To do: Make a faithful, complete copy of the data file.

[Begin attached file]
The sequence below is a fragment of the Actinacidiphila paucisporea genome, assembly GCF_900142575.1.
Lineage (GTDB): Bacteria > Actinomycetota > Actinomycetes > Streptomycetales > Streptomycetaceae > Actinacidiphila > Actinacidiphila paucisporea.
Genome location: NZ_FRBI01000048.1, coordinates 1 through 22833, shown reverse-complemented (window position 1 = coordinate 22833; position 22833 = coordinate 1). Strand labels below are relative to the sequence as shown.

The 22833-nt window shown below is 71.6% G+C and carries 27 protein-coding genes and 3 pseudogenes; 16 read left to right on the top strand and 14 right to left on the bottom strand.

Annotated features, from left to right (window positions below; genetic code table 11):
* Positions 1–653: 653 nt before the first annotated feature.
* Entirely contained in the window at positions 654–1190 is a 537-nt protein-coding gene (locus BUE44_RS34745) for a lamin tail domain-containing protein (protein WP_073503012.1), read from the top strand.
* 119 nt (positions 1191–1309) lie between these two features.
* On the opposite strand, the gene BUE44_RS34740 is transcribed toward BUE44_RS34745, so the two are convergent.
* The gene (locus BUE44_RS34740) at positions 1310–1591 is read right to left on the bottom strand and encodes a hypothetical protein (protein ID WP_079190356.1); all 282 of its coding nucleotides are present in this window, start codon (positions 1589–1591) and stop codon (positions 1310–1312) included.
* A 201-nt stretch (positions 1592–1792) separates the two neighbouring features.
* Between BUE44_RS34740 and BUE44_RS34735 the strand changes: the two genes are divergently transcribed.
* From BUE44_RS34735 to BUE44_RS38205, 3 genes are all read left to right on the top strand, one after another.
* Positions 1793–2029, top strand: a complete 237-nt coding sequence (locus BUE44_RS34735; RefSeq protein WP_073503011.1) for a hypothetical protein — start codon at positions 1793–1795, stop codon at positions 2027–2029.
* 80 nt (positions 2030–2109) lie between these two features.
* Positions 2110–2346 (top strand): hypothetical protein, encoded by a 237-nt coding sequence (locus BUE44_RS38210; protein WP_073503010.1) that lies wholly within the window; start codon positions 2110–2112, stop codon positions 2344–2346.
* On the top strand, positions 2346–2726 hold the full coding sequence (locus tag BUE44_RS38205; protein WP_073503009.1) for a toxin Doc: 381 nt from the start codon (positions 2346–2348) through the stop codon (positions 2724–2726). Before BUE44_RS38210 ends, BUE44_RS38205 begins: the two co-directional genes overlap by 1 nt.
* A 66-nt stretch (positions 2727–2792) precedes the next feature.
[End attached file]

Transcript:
The sequence below is a fragment of the Actinacidiphila paucisporea genome, assembly GCF_900142575.1.
Lineage (GTDB): Bacteria > Actinomycetota > Actinomycetes > Streptomycetales > Streptomycetaceae > Actinacidiphila > Actinacidiphila paucisporea.
Genome location: NZ_FRBI01000048.1, coordinates 1 through 22833, shown reverse-complemented (window position 1 = coordinate 22833; position 22833 = coordinate 1). Strand labels below are relative to the sequence as shown.

The 22833-nt window shown below is 71.6% G+C and carries 27 protein-coding genes and 3 pseudogenes; 16 read left to right on the top strand and 14 right to left on the bottom strand.

Annotated features, from left to right (window positions below; genetic code table 11):
* Positions 1–653: 653 nt before the first annotated feature.
* Entirely contained in the window at positions 654–1190 is a 537-nt protein-coding gene (locus BUE44_RS34745) for a lamin tail domain-containing protein (protein WP_073503012.1), read from the top strand.
* 119 nt (positions 1191–1309) lie between these two features.
* On the opposite strand, the gene BUE44_RS34740 is transcribed toward BUE44_RS34745, so the two are convergent.
* The gene (locus BUE44_RS34740) at positions 1310–1591 is read right to left on the bottom strand and encodes a hypothetical protein (protein ID WP_079190356.1); all 282 of its coding nucleotides are present in this window, start codon (positions 1589–1591) and stop codon (positions 1310–1312) included.
* A 201-nt stretch (positions 1592–1792) separates the two neighbouring features.
* Between BUE44_RS34740 and BUE44_RS34735 the strand changes: the two genes are divergently transcribed.
* From BUE44_RS34735 to BUE44_RS38205, 3 genes are all read left to right on the top strand, one after another.
* Positions 1793–2029, top strand: a complete 237-nt coding sequence (locus BUE44_RS34735; RefSeq protein WP_073503011.1) for a hypothetical protein — start codon at positions 1793–1795, stop codon at positions 2027–2029.
* 80 nt (positions 2030–2109) lie between these two features.
* Positions 2110–2346 (top strand): hypothetical protein, encoded by a 237-nt coding sequence (locus BUE44_RS38210; protein WP_073503010.1) that lies wholly within the window; start codon positions 2110–2112, stop codon positions 2344–2346.
* On the top strand, positions 2346–2726 hold the full coding sequence (locus tag BUE44_RS38205; protein WP_073503009.1) for a toxin Doc: 381 nt from the start codon (positions 2346–2348) through the stop codon (positions 2724–2726). Before BUE44_RS38210 ends, BUE44_RS38205 begins: the two co-directional genes overlap by 1 nt.
* A 66-nt stretch (positions 2727–2792) precedes the next feature.